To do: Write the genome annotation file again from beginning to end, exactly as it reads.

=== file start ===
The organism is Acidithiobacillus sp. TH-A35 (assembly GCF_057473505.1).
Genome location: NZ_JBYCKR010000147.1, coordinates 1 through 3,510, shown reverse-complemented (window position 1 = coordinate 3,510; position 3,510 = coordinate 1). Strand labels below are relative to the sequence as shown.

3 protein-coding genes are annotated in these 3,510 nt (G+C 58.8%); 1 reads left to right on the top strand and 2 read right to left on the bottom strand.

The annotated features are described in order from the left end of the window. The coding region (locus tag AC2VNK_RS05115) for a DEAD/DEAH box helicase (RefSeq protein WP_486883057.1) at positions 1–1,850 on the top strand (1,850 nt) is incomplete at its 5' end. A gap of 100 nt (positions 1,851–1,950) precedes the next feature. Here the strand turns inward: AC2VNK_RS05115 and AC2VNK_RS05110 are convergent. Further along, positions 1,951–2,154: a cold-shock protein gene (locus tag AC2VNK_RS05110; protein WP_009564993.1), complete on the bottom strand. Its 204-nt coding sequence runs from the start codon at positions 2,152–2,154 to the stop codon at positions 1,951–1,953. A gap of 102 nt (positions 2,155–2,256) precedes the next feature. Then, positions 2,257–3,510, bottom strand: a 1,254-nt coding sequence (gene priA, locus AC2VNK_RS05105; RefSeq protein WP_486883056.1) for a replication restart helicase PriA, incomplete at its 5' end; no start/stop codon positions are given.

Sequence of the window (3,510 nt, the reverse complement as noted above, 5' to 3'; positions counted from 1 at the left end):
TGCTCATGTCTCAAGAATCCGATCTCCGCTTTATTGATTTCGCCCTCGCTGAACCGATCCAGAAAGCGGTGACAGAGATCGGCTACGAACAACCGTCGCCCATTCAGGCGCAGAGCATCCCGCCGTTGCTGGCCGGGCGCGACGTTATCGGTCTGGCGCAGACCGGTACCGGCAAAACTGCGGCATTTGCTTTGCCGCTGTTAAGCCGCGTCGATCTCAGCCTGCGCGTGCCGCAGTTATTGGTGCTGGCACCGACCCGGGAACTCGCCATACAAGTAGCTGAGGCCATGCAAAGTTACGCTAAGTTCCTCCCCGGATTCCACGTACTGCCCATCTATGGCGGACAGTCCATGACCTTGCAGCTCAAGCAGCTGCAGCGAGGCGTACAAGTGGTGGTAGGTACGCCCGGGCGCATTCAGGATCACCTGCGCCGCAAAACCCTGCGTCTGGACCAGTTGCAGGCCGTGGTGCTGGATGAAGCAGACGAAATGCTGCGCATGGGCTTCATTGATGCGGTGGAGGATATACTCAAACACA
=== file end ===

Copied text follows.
The organism is Acidithiobacillus sp. TH-A35 (assembly GCF_057473505.1).
Genome location: NZ_JBYCKR010000147.1, coordinates 1 through 3,510, shown reverse-complemented (window position 1 = coordinate 3,510; position 3,510 = coordinate 1). Strand labels below are relative to the sequence as shown.

3 protein-coding genes are annotated in these 3,510 nt (G+C 58.8%); 1 reads left to right on the top strand and 2 read right to left on the bottom strand.

The annotated features are described in order from the left end of the window. The coding region (locus tag AC2VNK_RS05115) for a DEAD/DEAH box helicase (RefSeq protein WP_486883057.1) at positions 1–1,850 on the top strand (1,850 nt) is incomplete at its 5' end. A gap of 100 nt (positions 1,851–1,950) precedes the next feature. Here the strand turns inward: AC2VNK_RS05115 and AC2VNK_RS05110 are convergent. Further along, positions 1,951–2,154: a cold-shock protein gene (locus tag AC2VNK_RS05110; protein WP_009564993.1), complete on the bottom strand. Its 204-nt coding sequence runs from the start codon at positions 2,152–2,154 to the stop codon at positions 1,951–1,953. A gap of 102 nt (positions 2,155–2,256) precedes the next feature. Then, positions 2,257–3,510, bottom strand: a 1,254-nt coding sequence (gene priA, locus AC2VNK_RS05105; RefSeq protein WP_486883056.1) for a replication restart helicase PriA, incomplete at its 5' end; no start/stop codon positions are given.

Sequence of the window (3,510 nt, the reverse complement as noted above, 5' to 3'; positions counted from 1 at the left end):
TGCTCATGTCTCAAGAATCCGATCTCCGCTTTATTGATTTCGCCCTCGCTGAACCGATCCAGAAAGCGGTGACAGAGATCGGCTACGAACAACCGTCGCCCATTCAGGCGCAGAGCATCCCGCCGTTGCTGGCCGGGCGCGACGTTATCGGTCTGGCGCAGACCGGTACCGGCAAAACTGCGGCATTTGCTTTGCCGCTGTTAAGCCGCGTCGATCTCAGCCTGCGCGTGCCGCAGTTATTGGTGCTGGCACCGACCCGGGAACTCGCCATACAAGTAGCTGAGGCCATGCAAAGTTACGCTAAGTTCCTCCCCGGATTCCACGTACTGCCCATCTATGGCGGACAGTCCATGACCTTGCAGCTCAAGCAGCTGCAGCGAGGCGTACAAGTGGTGGTAGGTACGCCCGGGCGCATTCAGGATCACCTGCGCCGCAAAACCCTGCGTCTGGACCAGTTGCAGGCCGTGGTGCTGGATGAAGCAGACGAAATGCTGCGCATGGGCTTCATTGATGCGGTGGAGGATATACTCAAACACA